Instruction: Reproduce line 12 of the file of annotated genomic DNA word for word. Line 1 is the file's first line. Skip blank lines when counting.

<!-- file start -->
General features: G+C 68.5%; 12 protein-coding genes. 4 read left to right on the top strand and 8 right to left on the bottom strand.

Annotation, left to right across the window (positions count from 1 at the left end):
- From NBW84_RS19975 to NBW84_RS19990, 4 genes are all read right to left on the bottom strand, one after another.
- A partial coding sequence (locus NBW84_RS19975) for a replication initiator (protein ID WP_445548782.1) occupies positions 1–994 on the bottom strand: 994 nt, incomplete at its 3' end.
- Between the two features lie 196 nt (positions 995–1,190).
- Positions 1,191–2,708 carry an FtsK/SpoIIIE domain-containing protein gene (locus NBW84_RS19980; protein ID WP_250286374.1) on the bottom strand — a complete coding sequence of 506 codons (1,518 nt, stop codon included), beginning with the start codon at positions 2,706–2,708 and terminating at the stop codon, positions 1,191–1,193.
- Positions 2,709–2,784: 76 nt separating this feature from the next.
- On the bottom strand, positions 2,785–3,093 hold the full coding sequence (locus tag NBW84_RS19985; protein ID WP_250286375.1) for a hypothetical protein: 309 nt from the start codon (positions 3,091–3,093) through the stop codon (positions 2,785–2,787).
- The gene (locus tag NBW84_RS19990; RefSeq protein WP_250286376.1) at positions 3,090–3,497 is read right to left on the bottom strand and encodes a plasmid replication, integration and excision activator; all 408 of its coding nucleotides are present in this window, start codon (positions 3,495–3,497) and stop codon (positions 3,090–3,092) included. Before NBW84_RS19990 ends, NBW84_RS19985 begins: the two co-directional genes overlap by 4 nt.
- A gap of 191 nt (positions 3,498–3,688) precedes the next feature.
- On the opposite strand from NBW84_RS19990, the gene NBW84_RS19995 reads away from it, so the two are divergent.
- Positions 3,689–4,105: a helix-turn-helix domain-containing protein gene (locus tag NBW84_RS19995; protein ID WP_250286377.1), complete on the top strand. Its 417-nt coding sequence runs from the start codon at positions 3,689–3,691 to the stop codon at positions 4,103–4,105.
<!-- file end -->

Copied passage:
- Positions 3,689–4,105: a helix-turn-helix domain-containing protein gene (locus tag NBW84_RS19995; protein ID WP_250286377.1), complete on the top strand. Its 417-nt coding sequence runs from the start codon at positions 3,689–3,691 to the stop codon at positions 4,103–4,105.